Published on Sunday, July 18, 2004 by the Associated Press
Dictionary Creates Vocabulary for a Future Without Bush
by Hillel Italie

NEW YORK - If you have never dropped the word ''dubyavirus'' into casual conversation, urged that an official be ''ashcrofted'' or commented upon ''The Cheney Effect,'' then you haven't seen the future, at least the future according to McSweeney's.

The ever-expanding genre of anti-Bush books has now entered the reference field. Coming in August from McSweeney's, the publishing house founded by author-activist Dave Eggers, is The Future Dictionary of America, a Utopian tome set ''sometime'' beyond the present.

Contributors include Eggers, Stephen King, Kurt Vonnegut, Jonathan Franzen, Wendy Wasserstein and more than 100 others. Proceeds will be donated to ''groups working for the public good in the 2004 election.''

''The dictionary was conceived as a way for a great number of American writers and artists to voice their displeasure with their current political leadership, and to collectively imagine a brighter future,'' reads an introductory note from the editors, who include Eggers and novelist Jonathan Safran Foer.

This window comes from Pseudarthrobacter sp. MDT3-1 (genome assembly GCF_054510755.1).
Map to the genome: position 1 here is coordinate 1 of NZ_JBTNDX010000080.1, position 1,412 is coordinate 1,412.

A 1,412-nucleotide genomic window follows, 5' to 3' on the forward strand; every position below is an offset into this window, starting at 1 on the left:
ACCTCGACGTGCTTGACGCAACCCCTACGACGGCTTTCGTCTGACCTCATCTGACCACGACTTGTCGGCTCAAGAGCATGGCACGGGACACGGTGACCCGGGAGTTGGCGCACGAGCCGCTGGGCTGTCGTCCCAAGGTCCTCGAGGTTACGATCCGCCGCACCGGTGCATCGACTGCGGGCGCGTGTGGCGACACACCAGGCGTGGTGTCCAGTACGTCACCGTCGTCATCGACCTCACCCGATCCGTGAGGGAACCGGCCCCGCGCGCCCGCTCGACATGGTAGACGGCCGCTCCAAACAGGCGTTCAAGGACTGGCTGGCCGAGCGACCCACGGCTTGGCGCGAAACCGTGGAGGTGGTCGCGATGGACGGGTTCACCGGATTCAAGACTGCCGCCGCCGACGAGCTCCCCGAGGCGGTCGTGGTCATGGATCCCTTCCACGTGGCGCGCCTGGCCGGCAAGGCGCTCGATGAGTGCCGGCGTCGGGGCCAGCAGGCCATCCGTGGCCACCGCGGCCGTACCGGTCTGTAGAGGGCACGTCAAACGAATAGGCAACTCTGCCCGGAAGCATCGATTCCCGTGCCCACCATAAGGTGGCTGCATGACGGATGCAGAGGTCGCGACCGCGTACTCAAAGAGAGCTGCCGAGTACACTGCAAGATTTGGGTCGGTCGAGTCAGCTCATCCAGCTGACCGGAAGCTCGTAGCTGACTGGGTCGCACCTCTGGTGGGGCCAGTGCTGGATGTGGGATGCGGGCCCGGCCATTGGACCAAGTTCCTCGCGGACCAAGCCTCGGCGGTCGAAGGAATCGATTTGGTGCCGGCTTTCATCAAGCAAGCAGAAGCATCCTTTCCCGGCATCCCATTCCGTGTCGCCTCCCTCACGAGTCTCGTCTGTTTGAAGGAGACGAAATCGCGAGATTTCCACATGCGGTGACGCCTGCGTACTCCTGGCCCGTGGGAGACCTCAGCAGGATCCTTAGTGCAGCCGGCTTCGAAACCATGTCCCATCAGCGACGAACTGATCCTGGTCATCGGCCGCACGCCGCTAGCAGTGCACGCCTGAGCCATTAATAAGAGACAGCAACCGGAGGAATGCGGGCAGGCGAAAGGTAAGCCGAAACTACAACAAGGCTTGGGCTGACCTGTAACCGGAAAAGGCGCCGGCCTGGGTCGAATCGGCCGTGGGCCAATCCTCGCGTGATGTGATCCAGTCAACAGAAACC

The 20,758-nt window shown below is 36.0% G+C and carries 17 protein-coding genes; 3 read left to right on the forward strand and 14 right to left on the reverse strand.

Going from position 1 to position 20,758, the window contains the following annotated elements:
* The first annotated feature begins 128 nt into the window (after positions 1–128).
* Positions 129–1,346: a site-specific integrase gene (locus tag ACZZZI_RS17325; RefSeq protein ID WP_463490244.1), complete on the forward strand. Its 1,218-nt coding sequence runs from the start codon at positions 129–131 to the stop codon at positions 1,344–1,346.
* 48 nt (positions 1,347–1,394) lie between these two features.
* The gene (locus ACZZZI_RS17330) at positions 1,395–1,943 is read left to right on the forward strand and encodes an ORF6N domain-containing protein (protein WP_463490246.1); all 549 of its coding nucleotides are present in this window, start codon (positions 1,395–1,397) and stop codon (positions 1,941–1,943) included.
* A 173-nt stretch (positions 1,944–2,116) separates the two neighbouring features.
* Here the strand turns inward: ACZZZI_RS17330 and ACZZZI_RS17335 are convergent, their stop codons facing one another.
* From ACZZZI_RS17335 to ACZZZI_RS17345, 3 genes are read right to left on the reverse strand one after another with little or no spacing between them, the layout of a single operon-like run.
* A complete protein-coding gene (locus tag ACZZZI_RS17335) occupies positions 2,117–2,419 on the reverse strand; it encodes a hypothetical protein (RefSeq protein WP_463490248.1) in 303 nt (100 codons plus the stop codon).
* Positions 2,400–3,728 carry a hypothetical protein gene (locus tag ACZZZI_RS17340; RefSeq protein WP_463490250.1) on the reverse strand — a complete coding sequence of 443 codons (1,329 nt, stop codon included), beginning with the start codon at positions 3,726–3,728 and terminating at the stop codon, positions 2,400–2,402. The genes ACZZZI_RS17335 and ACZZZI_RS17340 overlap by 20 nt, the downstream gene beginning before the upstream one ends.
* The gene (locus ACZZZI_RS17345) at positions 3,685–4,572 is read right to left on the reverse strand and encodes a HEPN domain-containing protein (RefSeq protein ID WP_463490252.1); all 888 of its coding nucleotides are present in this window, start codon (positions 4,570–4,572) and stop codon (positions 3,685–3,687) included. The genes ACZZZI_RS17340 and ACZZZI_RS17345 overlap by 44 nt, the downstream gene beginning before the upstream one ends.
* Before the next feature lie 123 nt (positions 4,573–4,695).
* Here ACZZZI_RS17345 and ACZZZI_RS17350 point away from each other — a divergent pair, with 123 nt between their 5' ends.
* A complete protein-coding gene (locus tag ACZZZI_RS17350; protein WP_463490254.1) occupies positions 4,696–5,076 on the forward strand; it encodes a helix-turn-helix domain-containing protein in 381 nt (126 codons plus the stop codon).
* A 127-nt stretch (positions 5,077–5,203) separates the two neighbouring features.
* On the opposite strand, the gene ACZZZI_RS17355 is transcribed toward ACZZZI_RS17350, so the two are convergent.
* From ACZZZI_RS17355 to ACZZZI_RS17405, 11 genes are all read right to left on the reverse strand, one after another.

The McSweeney's dictionary includes new words such as ''dubyavirus'' and old words such as ''environment'' with new definitions. Most of the entries are political. Some are philosophical, some simply playful.

Author T.C. Boyle offers definitions of ''environment,'' including ''a conceptual space, like the airspace over Iraq, which will create a sucking void if not filled to repleteness with high explosives.''

Under the entry ''dubyavi- rus,'' Thisbe Nissen imagines that President Bush has been indicted as a war criminal, thus ending ''an aggressively invasive and tragically widespread disease.'' Another fiction writer, Paul Auster, defines ''bush'' as ''a poisonous family of shrubs, now extinct.''

In homage to Vice President Dick Cheney, Pulitzer Prize winning novelist Jeffrey Eugenides invokes the ''Cheney Effect,'' reserved for ''the manifestation of personality changes brought on by the reception of a transplanted organ, usually the heart.''

Secretary of Defense Donald Rumsfeld is the basis for ''rumsfeld,'' defined by Vonnegut as ''one who can stomach casualties.'' Attorney General John Ashcroft inspired novelist Robert Coover to coin ''ashcrofted,'' when one is ''removed from or disqualified for public office on grounds of religious delusions.''